An acronym for Hypertext Markup Language, coding used for internet language.
A high-speed line or series of connections that forms a major pathway within a network.
Pertaining to or dealing with morals or the principles of morality; pertaining to right and wrong in conduct.
Pertaining to principles of rules, right and wrong
The maximum amount of data that can travel a communications path in a given time, usually measured in seconds.
Address locator at the top of any web page.
Connects your computer to your ISP or online service over a regular telephone line.
A company or organization that provides access to the Internet through its servers, usually for a fee.
Allows your computer to be permanently connected to the Internet using telephone lines with faster service.
A system that lets people read each other's messages and post new ones.
Allows people to interact with a computer and computer-controlled devices.
The software application that allows you to view Internet pages.
Is a unit of measurement of information storage.
A window you can open to adjust various aspects of your computer, such as the volume, fonts, desktop background, mouse speed, and clock.
A key used to access commands through the keyboard rather than the menus.
Used in various online communications, such as e-mail messages or postings to newsgroups or BBSs. It is a communication that finishes the message.
The unique address name for an Internet site.
To save a file onto your computer from another source, like the Internet.
Contains more than plain text. It may contain additional code information for photos, sounds, a spreadsheet, or formatted word-processing text. It is made up of machine-readable symbols that represent 1s and 0s.
A common method of networking computers in a Local Area Network (LAN)
A computer network limited to the immediate area, usually the same building.
A software program that performs repetitive functions, such as indexing information on the Internet.
Protocol that allows users to copy files between their local system and any system they can reach on the network
An integrated collection of security measures designed to prevent unauthorized electronic access to a networked computer system.
A measurement of how fast data is transmitted. It is usually used to describe modem speeds or the speed of a digital connection.
A device for storing information in a fixed location within your computer.
The page on the Internet, which most often gives users access to the rest of the Web site. A site is a collection of pages.
The name given to any computer directly connected to the Internet. Host computers are usually associated with running computer networks, online services, or bulletin board systems.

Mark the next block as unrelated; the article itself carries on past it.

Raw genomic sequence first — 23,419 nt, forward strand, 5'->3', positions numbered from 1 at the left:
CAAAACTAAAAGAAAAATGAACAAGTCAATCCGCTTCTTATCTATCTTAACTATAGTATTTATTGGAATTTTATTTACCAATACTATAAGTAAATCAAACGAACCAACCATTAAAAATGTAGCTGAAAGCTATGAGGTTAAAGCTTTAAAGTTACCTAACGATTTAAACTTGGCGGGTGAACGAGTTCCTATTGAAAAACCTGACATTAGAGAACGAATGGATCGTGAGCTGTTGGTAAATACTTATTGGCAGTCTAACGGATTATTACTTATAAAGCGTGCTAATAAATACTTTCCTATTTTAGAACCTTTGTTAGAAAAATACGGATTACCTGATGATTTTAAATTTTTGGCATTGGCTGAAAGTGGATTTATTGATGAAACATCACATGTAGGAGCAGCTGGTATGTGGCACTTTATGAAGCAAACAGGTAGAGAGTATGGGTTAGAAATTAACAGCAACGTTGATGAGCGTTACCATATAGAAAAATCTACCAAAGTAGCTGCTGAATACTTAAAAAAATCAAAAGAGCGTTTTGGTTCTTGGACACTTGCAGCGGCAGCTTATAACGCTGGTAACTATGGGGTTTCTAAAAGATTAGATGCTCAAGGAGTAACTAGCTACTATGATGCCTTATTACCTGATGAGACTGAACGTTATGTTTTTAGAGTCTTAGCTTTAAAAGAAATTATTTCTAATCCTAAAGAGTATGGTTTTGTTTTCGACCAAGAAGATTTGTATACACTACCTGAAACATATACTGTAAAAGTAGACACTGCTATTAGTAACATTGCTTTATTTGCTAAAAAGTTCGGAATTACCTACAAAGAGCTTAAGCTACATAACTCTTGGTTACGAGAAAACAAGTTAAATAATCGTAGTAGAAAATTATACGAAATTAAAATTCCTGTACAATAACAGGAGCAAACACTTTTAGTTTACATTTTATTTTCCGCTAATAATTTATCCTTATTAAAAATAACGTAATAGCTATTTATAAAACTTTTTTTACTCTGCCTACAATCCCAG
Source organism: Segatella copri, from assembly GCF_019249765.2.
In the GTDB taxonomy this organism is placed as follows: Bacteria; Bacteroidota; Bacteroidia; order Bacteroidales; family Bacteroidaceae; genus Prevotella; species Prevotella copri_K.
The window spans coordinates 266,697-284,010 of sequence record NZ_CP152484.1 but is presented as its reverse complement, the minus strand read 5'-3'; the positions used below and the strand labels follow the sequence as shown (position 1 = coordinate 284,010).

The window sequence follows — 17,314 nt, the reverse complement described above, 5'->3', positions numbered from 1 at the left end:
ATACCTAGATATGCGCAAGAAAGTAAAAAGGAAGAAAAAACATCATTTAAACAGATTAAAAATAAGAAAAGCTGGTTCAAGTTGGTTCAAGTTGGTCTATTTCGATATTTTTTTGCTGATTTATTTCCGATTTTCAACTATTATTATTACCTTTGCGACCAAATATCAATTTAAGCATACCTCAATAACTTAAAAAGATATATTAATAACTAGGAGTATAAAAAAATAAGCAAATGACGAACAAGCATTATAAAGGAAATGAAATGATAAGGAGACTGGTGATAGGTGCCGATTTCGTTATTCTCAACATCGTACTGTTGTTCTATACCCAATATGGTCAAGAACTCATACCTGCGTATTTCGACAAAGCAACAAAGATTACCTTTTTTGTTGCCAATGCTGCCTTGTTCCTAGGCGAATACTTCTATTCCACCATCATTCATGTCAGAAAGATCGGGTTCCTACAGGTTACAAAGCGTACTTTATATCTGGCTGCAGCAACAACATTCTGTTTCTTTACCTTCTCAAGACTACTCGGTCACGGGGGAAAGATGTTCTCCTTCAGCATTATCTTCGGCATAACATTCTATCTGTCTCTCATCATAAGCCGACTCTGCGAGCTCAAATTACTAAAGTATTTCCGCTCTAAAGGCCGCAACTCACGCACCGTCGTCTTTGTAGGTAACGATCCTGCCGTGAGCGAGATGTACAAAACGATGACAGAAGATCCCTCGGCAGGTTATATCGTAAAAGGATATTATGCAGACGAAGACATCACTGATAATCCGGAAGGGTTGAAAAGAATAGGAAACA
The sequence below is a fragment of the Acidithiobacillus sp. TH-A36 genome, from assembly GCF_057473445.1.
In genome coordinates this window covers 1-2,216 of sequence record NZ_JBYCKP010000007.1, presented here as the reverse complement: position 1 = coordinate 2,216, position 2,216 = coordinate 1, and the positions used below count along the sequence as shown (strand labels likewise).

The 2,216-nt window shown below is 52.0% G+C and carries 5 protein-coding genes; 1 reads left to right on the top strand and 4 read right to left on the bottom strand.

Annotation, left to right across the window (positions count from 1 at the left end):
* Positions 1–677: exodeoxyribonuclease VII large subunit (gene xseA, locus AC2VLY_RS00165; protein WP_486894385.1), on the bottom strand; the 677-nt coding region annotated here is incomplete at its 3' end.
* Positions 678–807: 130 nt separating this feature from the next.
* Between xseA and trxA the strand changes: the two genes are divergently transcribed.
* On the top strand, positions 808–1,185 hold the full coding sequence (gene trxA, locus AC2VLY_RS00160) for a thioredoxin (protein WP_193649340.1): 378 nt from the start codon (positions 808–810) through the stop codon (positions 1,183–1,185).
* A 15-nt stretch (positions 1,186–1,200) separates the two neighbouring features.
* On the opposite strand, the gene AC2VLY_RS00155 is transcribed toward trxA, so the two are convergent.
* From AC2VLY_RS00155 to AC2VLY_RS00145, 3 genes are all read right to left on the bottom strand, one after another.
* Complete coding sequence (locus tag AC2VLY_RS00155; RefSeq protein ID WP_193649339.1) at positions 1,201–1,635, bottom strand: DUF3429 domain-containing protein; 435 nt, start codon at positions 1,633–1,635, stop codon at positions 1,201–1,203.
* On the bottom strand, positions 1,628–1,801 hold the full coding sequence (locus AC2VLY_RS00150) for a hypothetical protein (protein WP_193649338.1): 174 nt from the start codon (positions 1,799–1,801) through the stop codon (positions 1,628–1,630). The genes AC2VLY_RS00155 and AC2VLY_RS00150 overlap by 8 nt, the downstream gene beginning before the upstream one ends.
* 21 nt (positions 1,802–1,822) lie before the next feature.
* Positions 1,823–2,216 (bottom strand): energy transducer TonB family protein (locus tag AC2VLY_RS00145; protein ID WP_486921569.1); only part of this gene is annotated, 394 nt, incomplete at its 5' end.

A system that allows people to send e-mail to one address, which is then copied and sent to all of the other subscribers to the mail list. In this way, people who may be using different kinds of e-mail access can participate in discussions together.
A horizontal strip at the top of a window that shows the menus available in a program.
Used in various online communications such as e-mail messages or postings to newsgroups or BBSs, it is a communication that indicates the author has something else to say.
A computer's main circuit board, containing the CPU (Central Processing Unit), microprocessor support chips, RAM (Random Access Memory), and expansion (bus) slots. Also known as the logic board.
Protocol/Internet Protocol) application that sends a message to another computer, waits for a reply, and displays the time the transmission took.
When you download a web page it is temporarily stored on your computer. The next time you want that page, instead of requesting the file from the web server, your web browser just accesses it from this, so the page loads quickly.
The unauthorized use or close imitation of the language and thoughts of another author and the representation of them as one's own original work.
Files that are compressed and must be "unzipped" to be read. Zipped files download faster because they are smaller than an uncompressed equivalent.
With regard to memory, virtual refers to temporarily storing information on the hard drive.
The software used to produce documents, such as letters, posters, reports, and syllabi.
A computer or software package that provides a specific service to client software running on other computers
An interface program that enables an Internet server to run external programs to perform a specific function.
Key strokes that enact the same commands available in the menus of a program.
An electronic space, typically a website or a section of an online service, where people can go to communicate on line in real time.
A list of options that shows when you select a menu at the top of a window. For example, the File menu in most programs reveals commands such as open, new, and saves.
Readable and writeable memory that acts as a storage area while the computer is on, and is erased every time the computer is turned off. This memory stores data and helps execute programs while in use.
An image that has instructions embedded in it so that clicking on it initiates some kind of action or result.
Readable memory that cannot be corrupted by accidental erasure. ROM retains its data when the computer is turned off.
Any of a number of giant databases on the Internet, which store data on Web sites and their corresponding URLs. Some popular search engines are Metacrawler, Alta Vista, and Excite.
This is text without extraneous codes that designate font size, font style, et cetera.
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